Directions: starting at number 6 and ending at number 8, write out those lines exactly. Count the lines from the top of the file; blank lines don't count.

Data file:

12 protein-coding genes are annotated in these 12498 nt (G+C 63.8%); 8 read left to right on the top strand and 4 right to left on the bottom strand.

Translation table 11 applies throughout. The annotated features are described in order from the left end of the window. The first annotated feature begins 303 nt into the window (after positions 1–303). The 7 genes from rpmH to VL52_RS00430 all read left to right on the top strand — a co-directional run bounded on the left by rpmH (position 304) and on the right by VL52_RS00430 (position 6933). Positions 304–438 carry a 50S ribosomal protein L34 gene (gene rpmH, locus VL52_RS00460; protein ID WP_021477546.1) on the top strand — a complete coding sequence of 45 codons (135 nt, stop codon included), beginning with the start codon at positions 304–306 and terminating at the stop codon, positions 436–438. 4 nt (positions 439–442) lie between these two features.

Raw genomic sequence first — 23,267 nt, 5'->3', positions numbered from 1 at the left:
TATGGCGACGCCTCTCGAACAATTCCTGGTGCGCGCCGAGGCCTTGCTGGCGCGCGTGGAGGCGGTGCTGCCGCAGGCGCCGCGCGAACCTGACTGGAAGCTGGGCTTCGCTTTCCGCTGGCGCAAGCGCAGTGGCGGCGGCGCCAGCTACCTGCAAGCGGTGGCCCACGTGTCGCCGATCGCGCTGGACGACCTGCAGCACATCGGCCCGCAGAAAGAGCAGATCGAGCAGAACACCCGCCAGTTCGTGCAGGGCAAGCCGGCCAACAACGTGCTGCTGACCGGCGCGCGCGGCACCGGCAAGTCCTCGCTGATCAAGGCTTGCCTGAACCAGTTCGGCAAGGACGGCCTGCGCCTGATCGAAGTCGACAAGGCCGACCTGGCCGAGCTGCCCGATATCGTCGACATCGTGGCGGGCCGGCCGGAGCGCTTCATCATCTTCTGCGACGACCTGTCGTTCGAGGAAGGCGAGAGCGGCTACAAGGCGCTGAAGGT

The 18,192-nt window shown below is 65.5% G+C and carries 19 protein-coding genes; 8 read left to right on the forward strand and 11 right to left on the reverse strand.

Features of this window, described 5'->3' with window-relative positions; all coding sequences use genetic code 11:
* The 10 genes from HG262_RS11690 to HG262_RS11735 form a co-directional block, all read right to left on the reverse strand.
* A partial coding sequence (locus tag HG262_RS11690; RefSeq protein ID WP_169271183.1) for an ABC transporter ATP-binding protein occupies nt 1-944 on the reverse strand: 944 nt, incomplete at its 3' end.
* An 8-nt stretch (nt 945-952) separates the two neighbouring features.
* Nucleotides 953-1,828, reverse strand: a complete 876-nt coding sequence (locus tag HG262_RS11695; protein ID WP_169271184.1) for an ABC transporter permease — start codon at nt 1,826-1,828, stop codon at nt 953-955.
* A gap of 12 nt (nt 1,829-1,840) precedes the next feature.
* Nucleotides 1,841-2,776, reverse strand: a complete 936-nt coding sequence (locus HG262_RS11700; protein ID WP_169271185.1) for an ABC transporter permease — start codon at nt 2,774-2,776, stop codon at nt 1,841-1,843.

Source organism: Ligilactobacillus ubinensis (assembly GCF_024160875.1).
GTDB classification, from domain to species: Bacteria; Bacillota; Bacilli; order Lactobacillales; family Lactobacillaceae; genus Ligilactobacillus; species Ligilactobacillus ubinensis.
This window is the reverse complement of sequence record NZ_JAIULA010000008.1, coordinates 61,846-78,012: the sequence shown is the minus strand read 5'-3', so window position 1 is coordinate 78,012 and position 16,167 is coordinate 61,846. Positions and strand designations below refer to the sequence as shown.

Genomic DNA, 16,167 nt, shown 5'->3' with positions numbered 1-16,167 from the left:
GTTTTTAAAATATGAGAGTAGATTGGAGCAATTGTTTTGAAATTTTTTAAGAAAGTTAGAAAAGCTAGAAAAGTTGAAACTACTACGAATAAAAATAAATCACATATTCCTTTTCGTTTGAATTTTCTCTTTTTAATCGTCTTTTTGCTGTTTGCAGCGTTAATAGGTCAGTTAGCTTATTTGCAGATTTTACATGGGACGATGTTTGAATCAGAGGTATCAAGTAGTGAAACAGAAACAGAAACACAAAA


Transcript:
Features of this window, described 5'->3' with window-relative positions; all coding sequences use genetic code 11:
* The 10 genes from HG262_RS11690 to HG262_RS11735 form a co-directional block, all read right to left on the reverse strand.
* A partial coding sequence (locus tag HG262_RS11690; RefSeq protein ID WP_169271183.1) for an ABC transporter ATP-binding protein occupies nt 1-944 on the reverse strand: 944 nt, incomplete at its 3' end.